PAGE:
The small-market station group emerged from Chapter 11 last month a new company and better broadcaster, says the new CEO. During bankruptcy, it launched news in five markets and made plans for adding news in two others. "We were well positioned to come out of bankruptcy because of the things that we did in bankruptcy," he says.

Communications Corp. of America is back.

After 16 months in Chapter 11 bankruptcy, the Lafayette, La.-based operator of small-market TV stations in Louisiana and Texas emerged last month with a manageable debt load, an intact station portfolio, new ownership, new infrastructure and a new CEO.

The company was forced into Chapter 11 in June 2006 under the burden of $425 million in debt. But with creditors having agreed to convert $265 million of that debt into equity, the debt has been reduced to $160 million, a figure more in line with the company’s earnings. According to bankruptcy filings, the company is now doing about $25 million in cash flow on net revenue of $70 million.

Silver Point Capital, a Greenwich, Conn.-based equity firm, has stepped in and is now the principal shareholder in the company. Another equity firm, Highland Capital Management, holds a minority stake. Silver Point also controls another TV station group, the New York-based Granite Broadcasting Corp.

Thomas Galloway and Wayne Elmore, the founders and former top executives and owners of ComCorp, are sticking around as vice chairmen of the newly reorganized company.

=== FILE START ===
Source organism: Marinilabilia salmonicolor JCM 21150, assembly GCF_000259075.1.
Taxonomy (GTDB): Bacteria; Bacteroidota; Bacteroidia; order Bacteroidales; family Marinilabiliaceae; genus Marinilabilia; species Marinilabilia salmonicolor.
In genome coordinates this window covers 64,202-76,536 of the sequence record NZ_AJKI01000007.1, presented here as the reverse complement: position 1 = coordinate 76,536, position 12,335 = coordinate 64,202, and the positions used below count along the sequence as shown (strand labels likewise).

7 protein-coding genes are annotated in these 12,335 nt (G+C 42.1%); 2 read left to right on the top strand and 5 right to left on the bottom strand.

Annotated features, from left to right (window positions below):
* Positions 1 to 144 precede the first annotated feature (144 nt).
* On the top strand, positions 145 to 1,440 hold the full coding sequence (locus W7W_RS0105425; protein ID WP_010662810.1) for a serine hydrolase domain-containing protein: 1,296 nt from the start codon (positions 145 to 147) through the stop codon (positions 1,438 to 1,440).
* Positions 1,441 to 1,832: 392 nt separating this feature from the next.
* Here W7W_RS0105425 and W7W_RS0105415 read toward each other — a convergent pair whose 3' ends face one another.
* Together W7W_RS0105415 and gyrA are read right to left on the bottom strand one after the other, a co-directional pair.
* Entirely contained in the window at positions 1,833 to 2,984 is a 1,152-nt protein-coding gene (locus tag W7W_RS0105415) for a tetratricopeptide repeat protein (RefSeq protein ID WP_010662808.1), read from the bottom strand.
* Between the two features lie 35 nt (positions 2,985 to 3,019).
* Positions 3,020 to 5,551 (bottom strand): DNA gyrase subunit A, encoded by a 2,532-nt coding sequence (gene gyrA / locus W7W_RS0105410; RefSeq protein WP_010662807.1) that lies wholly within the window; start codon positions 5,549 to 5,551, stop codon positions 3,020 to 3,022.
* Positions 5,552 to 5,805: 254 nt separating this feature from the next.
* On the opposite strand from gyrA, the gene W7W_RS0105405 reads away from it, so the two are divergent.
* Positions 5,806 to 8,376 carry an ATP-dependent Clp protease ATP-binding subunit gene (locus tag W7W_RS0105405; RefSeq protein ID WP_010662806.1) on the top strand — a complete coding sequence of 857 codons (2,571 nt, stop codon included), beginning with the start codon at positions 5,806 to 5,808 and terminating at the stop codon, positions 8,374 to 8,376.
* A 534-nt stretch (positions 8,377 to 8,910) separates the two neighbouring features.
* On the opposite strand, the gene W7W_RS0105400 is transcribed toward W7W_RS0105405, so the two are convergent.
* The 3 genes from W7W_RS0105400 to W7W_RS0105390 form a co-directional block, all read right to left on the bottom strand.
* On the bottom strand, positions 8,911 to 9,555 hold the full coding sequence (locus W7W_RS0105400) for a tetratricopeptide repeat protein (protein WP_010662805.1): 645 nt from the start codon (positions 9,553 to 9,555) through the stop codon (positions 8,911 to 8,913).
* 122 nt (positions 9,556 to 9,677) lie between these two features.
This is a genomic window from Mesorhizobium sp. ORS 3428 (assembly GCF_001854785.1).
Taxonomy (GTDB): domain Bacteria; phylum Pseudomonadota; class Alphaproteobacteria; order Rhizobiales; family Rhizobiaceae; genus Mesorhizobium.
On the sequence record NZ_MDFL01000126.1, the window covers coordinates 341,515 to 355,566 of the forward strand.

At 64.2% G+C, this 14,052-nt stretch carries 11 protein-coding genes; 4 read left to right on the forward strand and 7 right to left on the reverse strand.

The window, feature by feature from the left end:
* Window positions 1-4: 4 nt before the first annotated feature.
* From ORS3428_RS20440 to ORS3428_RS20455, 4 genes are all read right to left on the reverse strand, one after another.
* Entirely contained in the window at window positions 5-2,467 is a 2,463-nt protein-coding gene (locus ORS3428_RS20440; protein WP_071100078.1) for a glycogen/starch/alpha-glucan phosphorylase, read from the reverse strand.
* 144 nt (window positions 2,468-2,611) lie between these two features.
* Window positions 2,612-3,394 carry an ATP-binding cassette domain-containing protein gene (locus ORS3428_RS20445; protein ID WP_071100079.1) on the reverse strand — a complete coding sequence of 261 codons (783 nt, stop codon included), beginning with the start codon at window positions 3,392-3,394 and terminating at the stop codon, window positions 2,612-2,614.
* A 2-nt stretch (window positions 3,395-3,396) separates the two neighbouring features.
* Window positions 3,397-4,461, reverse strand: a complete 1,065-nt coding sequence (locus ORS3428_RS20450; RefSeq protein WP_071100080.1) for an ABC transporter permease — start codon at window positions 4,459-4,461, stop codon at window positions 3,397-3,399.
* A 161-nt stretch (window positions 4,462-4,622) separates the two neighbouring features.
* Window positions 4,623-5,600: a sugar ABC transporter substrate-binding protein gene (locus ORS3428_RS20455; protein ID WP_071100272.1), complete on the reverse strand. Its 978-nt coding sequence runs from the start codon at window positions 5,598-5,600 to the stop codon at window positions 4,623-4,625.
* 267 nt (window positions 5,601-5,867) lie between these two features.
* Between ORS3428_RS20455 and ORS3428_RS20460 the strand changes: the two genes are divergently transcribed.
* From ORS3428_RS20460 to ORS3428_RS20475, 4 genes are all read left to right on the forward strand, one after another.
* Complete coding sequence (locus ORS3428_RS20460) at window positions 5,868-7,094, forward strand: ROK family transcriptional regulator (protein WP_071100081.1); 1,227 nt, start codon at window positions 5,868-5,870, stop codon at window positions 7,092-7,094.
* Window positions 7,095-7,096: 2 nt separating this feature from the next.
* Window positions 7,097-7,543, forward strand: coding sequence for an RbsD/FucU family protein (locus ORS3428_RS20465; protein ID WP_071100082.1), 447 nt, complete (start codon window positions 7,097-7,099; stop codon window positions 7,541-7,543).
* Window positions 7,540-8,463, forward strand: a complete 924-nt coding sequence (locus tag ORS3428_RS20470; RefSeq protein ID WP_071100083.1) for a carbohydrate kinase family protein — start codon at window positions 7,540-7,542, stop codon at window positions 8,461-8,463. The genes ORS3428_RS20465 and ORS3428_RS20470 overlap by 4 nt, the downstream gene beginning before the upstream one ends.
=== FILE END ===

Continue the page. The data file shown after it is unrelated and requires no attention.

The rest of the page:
The station group is much as it was prior to bankruptcy. It includes a mix of 17 full-power Big Four network affiliates and low-power MNT and CW affiliates, all but two in either Texas or Louisiana.


With the aid of low-power stations and management contracts, ComCorp operates duopolies in Shreveport, La. (Fox-MNT); Evansville, Ind. (CBS-CW); Tyler-Longview, Texas (NBC-Fox); Lafayette, La. (Fox-MNT) and four stations in Baton Rouge, La. (Fox-NBC-CW-Ind.).

Its “virtual duopoly” partner in Shreveport, Baton Rouge and Tyler-Longview is Malara Enterprises, owned by Tony Malara Jr. During bankruptcy, the stations were sold by Thomas Galloway’s son, Sheldon, to Malara.

The ComCorp lineup (with the Marlara stations in red):

  • KMSS Shreveport, La. (Fox, DMA 82)
  • KSHV Shreveport, La. (MNT, DMA 82)
  • KVEO Harlingen-McAllen-Brownsville, Texas (NBC, DMA 88)
  • WGMB Baton Rouge, La. (Fox, DMA 94)
  • WBRL-CA Baton Rouge, La. (CW, DMA 94)
  • WVLA  Baton Rouge, La. (NBC, DMA 94)
  • KZUP-CA Baton Rouge, La. (IND, DMA 94)
  • KWKT/KYLE Waco-Temple-Bryan (Fox, DMA 95)
  • KTSM El Paso, Texas (NBC, DMA 98)
  • WEVV Evansville, Ind. (CBS, DMA 101)
  • WTSN-LP Evansville, Ind. (CW, DMA 101)
  • KETK Tyler-Longview, Texas (NBC, DMA 111)
  • KFXK Tyler-Longview, Texas (Fox, DMA 111)
  • KADN Lafayette, La. (Fox, DMA 123)
  • KLAF-LP Lafayette, La. (MNT, DMA 123)
  • KPEJ Odessa, Texas (Fox, DMA 157)
  • WNTZ Alexandria, La., (Fox, DMA 180)

The new CEO of the group is the former CFO: Steve Pruett.

In this interview with TVNewsCheck Editor Harry A. Jessell, Pruett says the ComCorp has managed to come out of bankruptcy in much better shape than it when in—and not only financially.

With the creditors at bay, the company was able to reinvest much of its considerable cash flow into rebuilding the infrastructure. One of  the results of that investment is new newscasts in five markets and plans for news in two more markets.

“We were well positioned to come out of bankruptcy because of the things that we did in bankruptcy,” he says.

An edited transcript follows:

So you haven’t been sitting around waiting for the closing here.